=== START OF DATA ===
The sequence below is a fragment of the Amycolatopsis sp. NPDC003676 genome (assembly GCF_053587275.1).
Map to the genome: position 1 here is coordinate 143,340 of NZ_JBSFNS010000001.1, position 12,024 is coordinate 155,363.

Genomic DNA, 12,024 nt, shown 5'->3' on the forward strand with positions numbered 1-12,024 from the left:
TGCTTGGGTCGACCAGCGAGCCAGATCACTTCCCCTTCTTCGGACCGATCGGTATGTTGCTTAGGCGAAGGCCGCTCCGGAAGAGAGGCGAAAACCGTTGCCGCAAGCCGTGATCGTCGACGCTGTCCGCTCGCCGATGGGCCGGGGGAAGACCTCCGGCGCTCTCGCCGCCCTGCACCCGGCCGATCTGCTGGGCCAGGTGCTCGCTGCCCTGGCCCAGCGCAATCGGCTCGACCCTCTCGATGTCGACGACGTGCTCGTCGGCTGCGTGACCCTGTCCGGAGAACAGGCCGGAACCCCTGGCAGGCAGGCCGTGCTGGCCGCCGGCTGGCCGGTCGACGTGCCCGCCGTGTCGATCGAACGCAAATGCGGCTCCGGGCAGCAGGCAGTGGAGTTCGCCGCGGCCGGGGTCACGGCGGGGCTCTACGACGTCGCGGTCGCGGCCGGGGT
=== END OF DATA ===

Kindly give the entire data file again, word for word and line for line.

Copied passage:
The sequence below is a fragment of the Amycolatopsis sp. NPDC003676 genome (assembly GCF_053587275.1).
Map to the genome: position 1 here is coordinate 143,340 of NZ_JBSFNS010000001.1, position 12,024 is coordinate 155,363.

Genomic DNA, 12,024 nt, shown 5'->3' on the forward strand with positions numbered 1-12,024 from the left:
TGCTTGGGTCGACCAGCGAGCCAGATCACTTCCCCTTCTTCGGACCGATCGGTATGTTGCTTAGGCGAAGGCCGCTCCGGAAGAGAGGCGAAAACCGTTGCCGCAAGCCGTGATCGTCGACGCTGTCCGCTCGCCGATGGGCCGGGGGAAGACCTCCGGCGCTCTCGCCGCCCTGCACCCGGCCGATCTGCTGGGCCAGGTGCTCGCTGCCCTGGCCCAGCGCAATCGGCTCGACCCTCTCGATGTCGACGACGTGCTCGTCGGCTGCGTGACCCTGTCCGGAGAACAGGCCGGAACCCCTGGCAGGCAGGCCGTGCTGGCCGCCGGCTGGCCGGTCGACGTGCCCGCCGTGTCGATCGAACGCAAATGCGGCTCCGGGCAGCAGGCAGTGGAGTTCGCCGCGGCCGGGGTCACGGCGGGGCTCTACGACGTCGCGGTCGCGGCCGGGGT